Retail gasoline and diesel prices both higher

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The U.S. average retail price of regular gasoline marked its largest weekly increase of 2011, advancing a nickel to $3.19 per gallon, $0.53 per gallon higher than last year at this time. Prices on the West Coast gained a dime, the biggest increase in the country. Gasoline on the West Coast is also the most expensive in the country at $3.48 per gallon. Prices in the Rocky Mountains were up about six cents, followed by the Midwest where regular gasoline gained a full nickel. On the East Coast, gasoline prices climbed more than three cents over last week, while prices on the Gulf Coast registered just under a three-cent gain to remain the lowest in the country at $3.03 per gallon.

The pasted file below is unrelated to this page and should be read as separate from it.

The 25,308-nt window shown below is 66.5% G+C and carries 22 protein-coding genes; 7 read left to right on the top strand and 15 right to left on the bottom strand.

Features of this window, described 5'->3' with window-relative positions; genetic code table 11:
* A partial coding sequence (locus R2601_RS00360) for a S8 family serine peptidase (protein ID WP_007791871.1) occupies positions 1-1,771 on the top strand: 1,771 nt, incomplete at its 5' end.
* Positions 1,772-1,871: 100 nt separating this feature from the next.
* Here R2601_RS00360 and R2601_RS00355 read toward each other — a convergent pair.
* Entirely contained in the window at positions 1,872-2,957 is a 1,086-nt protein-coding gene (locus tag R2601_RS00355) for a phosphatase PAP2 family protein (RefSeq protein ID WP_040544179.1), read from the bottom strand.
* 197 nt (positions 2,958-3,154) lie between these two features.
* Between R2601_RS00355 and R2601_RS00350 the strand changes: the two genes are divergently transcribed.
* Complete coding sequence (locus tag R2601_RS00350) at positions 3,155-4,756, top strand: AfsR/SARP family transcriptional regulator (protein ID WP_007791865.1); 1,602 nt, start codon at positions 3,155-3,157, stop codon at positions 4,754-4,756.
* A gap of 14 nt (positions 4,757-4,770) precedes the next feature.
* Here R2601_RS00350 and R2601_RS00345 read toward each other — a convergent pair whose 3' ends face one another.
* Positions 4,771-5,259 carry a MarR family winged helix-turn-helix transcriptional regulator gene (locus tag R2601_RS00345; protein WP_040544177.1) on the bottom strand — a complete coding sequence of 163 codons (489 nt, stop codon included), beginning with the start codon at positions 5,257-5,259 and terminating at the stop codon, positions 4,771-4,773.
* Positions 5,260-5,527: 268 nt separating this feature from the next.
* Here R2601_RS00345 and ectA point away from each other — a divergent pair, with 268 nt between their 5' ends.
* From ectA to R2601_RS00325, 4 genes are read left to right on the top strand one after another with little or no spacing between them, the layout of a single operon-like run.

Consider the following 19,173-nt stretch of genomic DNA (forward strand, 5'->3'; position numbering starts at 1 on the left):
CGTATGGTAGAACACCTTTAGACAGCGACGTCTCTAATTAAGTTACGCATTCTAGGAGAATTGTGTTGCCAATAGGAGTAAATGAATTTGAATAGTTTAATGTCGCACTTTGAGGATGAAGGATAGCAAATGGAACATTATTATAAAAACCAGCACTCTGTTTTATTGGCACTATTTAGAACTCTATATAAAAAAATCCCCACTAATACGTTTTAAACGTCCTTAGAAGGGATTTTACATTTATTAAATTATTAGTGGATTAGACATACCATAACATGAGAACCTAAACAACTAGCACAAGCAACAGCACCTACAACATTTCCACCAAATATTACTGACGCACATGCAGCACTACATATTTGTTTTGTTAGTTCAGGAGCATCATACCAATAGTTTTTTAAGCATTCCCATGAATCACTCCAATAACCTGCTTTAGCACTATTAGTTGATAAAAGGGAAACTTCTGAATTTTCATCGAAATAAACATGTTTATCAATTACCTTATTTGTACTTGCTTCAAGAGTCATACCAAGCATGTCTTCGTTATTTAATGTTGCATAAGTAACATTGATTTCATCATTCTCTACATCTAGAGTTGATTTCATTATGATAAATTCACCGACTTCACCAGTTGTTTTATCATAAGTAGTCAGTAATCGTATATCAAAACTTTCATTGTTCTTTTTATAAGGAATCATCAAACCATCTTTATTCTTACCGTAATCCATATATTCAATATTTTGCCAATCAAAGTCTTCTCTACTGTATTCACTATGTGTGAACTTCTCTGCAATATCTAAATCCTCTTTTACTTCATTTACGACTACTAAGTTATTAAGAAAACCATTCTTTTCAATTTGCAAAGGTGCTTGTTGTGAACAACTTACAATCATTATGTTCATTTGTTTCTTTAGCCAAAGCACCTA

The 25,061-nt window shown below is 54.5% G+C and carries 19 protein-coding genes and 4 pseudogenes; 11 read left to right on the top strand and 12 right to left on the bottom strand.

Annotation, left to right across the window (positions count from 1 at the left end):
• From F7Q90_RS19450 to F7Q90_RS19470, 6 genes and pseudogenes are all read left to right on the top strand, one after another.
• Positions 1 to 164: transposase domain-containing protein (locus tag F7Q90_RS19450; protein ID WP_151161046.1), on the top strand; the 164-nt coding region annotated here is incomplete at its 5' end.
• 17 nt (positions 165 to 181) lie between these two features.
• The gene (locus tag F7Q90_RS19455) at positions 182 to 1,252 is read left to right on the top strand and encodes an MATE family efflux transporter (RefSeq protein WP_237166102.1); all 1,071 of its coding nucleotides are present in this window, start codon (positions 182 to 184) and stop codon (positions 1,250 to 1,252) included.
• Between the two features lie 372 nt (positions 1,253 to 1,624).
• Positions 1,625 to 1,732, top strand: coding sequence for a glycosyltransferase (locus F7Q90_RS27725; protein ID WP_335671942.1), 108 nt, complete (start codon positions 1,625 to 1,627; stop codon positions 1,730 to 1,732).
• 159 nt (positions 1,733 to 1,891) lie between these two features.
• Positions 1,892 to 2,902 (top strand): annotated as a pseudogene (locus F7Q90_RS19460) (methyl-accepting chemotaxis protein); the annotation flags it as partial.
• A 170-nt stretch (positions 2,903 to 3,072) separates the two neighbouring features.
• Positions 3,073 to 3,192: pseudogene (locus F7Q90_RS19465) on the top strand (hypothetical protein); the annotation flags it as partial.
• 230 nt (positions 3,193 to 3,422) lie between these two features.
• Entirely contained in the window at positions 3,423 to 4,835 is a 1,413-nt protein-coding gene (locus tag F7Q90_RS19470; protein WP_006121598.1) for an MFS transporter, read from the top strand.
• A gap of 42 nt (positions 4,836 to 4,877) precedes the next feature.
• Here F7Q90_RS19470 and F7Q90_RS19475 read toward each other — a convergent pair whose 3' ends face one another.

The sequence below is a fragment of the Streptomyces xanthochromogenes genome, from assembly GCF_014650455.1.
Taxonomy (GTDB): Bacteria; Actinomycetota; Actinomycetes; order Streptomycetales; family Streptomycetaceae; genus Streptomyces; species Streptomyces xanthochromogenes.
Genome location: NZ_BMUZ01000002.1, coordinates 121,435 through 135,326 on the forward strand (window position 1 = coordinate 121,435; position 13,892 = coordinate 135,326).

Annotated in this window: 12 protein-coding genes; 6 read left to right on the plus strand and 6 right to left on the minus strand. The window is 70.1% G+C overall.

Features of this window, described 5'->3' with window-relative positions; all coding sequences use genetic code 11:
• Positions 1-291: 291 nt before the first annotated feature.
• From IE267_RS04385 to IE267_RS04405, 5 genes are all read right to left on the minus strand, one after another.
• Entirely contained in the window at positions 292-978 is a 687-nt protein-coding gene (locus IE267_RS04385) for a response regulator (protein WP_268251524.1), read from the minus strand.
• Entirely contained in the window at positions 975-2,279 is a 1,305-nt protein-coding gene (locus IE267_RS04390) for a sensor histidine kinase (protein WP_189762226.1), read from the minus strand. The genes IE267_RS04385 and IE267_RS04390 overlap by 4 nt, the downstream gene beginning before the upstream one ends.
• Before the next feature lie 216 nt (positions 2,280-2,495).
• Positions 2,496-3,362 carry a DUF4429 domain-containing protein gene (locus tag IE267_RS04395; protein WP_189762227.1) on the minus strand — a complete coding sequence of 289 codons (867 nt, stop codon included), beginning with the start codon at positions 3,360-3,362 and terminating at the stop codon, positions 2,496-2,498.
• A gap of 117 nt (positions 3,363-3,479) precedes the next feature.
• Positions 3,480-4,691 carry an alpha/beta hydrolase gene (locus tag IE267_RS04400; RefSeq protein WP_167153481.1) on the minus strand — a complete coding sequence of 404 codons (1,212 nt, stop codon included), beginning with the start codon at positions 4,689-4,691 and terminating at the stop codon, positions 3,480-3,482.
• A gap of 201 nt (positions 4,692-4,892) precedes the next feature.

Diesel prices rose for the twelfth consecutive week with the U.S. average retail price adding four cents to last week's price. At $3.57 per gallon, diesel is $0.74 per gallon higher than last year at this time. Diesel was up across the country, with the biggest increases coming on the West Coast and in the Rocky Mountains; in both regions prices were almost six cents higher versus last week. The diesel price in the Midwest registered close to a four-cent gain. Rounding out the regions, the East Coast and Gulf Coast both saw diesel averages increase more than three cents on the week.



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